We begin our worship service each Sunday during Advent by lighting a candle on the Advent wreath. This past Sunday we lit the first candle and we called it “HOPE.” For me, this hushed moment of candle lighting is like the ringing of a bell – a bell not very big, and not very loud – that continues to reverberate quietly even after it has been rung. “HOPE … HOPE … hope” sets the tone for this season and seeks to shape our expectations and waiting.
But sometimes, our experience is the very opposite. “It’s very hard to be hopeful at Christmas,” someone said during our Discovery Hour class last week. In the same way that this season can make certain moments and celebrations more holy, it can also make losses and sorrows more painful. And that’s what many of us are experiencing right now. Some of us have lost loved ones, even this week. Some of us are sad about family members we won’t see because they are so far away, or because they are estranged from us. Some of us are fighting serious illness and are burdened by financial debt and are worried about the future.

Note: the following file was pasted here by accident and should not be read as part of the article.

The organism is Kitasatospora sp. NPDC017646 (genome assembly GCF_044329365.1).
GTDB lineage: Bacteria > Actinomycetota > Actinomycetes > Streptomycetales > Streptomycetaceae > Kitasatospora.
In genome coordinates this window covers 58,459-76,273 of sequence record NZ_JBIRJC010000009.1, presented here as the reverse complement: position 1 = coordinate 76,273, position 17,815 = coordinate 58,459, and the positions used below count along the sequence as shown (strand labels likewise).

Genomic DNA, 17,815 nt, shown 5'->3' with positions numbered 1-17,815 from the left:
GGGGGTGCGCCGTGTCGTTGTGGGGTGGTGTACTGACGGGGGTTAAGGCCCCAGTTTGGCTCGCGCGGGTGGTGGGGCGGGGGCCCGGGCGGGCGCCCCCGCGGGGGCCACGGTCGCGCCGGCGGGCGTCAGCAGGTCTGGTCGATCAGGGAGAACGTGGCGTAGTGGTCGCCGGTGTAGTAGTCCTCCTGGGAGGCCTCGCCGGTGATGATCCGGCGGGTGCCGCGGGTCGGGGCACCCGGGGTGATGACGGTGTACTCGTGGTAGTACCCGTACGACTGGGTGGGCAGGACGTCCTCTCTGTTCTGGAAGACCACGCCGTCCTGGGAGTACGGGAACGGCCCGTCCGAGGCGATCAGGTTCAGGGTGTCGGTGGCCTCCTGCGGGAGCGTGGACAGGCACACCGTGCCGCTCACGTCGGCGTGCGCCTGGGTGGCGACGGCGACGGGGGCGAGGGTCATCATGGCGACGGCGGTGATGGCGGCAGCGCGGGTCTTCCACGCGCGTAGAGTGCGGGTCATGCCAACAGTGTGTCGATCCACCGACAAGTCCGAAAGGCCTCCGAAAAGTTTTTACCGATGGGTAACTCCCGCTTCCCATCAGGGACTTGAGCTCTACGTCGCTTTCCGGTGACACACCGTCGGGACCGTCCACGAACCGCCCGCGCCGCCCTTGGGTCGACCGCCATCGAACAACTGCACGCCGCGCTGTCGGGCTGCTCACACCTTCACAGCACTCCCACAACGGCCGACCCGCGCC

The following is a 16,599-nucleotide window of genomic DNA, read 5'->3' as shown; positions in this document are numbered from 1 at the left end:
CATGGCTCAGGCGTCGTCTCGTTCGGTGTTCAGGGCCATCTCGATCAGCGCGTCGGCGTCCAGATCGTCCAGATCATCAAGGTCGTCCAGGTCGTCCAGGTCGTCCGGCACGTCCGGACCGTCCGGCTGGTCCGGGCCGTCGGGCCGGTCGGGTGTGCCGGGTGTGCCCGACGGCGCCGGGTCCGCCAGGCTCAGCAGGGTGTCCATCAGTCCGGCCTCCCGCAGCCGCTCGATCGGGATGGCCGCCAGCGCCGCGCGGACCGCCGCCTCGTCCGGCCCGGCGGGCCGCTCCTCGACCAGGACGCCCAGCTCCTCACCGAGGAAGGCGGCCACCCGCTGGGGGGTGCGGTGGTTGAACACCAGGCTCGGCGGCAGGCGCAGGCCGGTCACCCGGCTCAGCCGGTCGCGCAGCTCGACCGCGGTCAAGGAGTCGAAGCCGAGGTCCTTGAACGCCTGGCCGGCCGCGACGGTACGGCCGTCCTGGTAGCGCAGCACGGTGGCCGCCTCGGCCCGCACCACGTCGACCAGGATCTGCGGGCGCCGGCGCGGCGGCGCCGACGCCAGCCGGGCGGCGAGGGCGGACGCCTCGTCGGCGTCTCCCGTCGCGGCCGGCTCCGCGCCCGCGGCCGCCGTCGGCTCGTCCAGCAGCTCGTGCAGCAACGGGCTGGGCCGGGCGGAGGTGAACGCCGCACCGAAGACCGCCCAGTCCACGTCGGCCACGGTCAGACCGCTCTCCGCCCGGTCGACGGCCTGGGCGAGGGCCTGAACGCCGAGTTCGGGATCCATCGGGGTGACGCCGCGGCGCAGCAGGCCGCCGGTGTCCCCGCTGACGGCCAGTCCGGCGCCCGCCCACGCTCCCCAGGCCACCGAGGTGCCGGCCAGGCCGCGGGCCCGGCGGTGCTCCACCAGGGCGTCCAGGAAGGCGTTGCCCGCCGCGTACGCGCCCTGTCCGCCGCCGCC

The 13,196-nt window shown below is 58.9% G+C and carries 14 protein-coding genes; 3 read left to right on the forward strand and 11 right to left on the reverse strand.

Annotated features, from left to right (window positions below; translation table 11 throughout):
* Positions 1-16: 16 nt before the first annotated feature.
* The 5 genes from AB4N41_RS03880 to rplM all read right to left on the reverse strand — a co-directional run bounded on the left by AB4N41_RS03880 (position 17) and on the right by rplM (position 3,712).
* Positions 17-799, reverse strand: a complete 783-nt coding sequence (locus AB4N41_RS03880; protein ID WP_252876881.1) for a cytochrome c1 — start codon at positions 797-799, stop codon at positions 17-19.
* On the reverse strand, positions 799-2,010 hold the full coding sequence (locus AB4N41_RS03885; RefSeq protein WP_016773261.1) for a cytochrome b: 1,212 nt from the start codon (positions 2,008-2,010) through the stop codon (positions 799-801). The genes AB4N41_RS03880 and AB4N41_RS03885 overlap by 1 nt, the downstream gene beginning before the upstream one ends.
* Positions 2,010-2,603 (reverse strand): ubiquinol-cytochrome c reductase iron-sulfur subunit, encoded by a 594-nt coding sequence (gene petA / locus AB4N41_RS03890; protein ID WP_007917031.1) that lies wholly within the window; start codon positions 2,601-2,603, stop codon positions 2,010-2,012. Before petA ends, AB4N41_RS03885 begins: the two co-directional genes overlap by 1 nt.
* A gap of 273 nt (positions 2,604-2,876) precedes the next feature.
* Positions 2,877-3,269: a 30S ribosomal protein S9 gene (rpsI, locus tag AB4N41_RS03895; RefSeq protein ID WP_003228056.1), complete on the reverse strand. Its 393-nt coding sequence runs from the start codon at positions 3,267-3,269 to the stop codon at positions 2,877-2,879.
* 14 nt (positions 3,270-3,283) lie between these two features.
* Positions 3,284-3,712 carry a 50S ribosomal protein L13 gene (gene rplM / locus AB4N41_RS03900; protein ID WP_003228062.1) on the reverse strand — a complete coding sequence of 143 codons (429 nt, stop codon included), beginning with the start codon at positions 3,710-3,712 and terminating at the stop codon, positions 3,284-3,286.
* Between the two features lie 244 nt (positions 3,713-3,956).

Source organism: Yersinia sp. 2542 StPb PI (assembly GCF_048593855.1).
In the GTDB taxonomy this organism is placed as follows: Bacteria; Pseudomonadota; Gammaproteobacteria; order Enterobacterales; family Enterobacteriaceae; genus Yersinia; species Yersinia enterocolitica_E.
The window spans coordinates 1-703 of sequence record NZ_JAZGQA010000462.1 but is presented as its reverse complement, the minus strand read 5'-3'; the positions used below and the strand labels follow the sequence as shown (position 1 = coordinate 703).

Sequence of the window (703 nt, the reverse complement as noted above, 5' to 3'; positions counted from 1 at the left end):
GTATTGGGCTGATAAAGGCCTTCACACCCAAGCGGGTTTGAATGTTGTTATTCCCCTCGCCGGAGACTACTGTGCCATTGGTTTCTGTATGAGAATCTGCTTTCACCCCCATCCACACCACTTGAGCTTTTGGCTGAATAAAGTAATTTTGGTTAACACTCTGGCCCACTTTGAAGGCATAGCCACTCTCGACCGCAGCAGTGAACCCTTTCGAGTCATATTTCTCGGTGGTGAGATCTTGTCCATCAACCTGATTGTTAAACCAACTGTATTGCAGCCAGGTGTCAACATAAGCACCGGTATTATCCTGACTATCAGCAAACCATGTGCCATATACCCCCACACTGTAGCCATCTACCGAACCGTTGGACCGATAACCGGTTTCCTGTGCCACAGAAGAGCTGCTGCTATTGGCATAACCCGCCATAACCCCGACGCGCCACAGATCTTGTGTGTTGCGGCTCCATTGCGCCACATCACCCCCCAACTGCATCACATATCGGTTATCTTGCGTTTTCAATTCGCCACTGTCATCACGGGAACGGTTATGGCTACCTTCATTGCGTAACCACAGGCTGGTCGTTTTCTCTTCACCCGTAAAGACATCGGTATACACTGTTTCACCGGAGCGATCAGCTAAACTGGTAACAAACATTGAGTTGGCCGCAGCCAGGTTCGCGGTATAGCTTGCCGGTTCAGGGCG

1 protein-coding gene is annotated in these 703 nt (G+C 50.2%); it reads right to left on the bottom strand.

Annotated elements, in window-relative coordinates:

It’s easy to talk about “cultivating a habit of hope” during Advent. It’s not so easy to feel hopeful when we think about our circumstances.
It may help to know that biblical hope is not “the power of positive thinking”; it is not “the be-happy attitudes.” Hope is instead the deep unshakable confidence that God has a good plan for all of what we call life, and that God is unstoppably, often invisibly at work in the world to bring about his good purpose. “But this I call to mind, and therefore I have hope,” says the prophet in the midst of his grief, “The steadfast love of the LORD never ceases, his mercies never come to an end. … ‘The LORD is my portion,’ says my soul, ‘therefore I will hope in him.'” (Lamentations 3:21-22, 24).
The key to “cultivating hope,” I think, are the words, “this I call to mind” and “says my soul.”
I pray that the notes of this season, sounded by the songs and scriptures and messages you hear, would call to your mind the goodness of God who decided to come and be with us in the birth of a baby named Jesus.